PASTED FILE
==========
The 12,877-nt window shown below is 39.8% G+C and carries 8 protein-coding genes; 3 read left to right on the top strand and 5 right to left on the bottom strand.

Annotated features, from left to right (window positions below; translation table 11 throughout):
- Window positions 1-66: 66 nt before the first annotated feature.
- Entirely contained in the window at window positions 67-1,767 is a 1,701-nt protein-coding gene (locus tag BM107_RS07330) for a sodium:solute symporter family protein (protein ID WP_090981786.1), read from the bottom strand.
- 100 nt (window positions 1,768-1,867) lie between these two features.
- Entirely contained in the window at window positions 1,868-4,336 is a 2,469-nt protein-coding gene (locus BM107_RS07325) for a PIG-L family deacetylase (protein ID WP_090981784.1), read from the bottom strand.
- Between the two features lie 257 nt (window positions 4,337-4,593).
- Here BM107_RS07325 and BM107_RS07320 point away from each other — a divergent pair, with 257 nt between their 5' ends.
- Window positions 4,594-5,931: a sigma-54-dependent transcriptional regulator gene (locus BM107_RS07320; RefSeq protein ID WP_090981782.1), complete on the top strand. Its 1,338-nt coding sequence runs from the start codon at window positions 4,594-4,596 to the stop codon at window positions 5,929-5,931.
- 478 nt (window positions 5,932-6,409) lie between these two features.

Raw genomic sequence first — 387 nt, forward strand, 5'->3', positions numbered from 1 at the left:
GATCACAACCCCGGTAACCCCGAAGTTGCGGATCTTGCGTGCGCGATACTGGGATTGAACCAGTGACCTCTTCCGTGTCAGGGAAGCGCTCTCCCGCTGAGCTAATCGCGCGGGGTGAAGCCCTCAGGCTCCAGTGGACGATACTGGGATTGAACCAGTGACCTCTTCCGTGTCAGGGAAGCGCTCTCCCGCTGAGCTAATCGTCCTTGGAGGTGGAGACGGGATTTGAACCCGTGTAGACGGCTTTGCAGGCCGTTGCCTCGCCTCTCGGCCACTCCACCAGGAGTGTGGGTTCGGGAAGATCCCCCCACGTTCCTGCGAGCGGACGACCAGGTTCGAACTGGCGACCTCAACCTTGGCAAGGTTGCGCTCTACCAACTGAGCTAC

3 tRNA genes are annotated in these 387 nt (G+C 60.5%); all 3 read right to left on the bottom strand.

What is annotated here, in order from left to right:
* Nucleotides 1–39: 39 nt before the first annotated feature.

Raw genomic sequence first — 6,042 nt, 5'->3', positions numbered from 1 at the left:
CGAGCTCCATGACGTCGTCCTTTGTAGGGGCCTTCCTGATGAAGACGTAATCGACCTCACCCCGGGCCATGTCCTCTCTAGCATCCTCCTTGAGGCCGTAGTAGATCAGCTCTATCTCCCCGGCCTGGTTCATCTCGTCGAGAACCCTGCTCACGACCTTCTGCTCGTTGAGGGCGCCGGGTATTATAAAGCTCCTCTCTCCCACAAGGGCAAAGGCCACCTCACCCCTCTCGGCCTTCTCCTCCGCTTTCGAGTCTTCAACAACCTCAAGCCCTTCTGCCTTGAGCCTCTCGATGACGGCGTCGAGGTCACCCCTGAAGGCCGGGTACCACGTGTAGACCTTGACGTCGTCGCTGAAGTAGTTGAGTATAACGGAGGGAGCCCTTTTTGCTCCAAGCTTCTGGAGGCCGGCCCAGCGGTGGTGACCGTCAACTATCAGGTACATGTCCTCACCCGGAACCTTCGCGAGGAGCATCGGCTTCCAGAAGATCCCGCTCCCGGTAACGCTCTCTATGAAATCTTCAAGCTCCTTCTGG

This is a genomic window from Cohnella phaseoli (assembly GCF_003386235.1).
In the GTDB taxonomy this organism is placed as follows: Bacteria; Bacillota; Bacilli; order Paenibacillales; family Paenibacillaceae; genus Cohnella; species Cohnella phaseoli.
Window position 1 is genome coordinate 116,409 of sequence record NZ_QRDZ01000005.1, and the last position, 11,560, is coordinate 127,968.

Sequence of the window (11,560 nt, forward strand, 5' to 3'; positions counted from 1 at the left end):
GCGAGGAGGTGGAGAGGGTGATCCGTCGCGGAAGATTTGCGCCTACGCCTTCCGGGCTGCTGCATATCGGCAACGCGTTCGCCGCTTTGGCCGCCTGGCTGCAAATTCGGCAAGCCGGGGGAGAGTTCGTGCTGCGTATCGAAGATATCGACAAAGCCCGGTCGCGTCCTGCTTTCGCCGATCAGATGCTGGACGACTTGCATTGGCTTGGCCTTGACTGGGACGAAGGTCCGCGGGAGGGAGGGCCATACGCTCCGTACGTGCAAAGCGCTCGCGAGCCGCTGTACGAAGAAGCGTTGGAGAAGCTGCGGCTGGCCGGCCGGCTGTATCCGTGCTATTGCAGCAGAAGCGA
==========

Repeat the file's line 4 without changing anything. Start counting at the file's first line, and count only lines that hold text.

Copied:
- Entirely contained in the window at window positions 67-1,767 is a 1,701-nt protein-coding gene (locus tag BM107_RS07330) for a sodium:solute symporter family protein (protein ID WP_090981786.1), read from the bottom strand.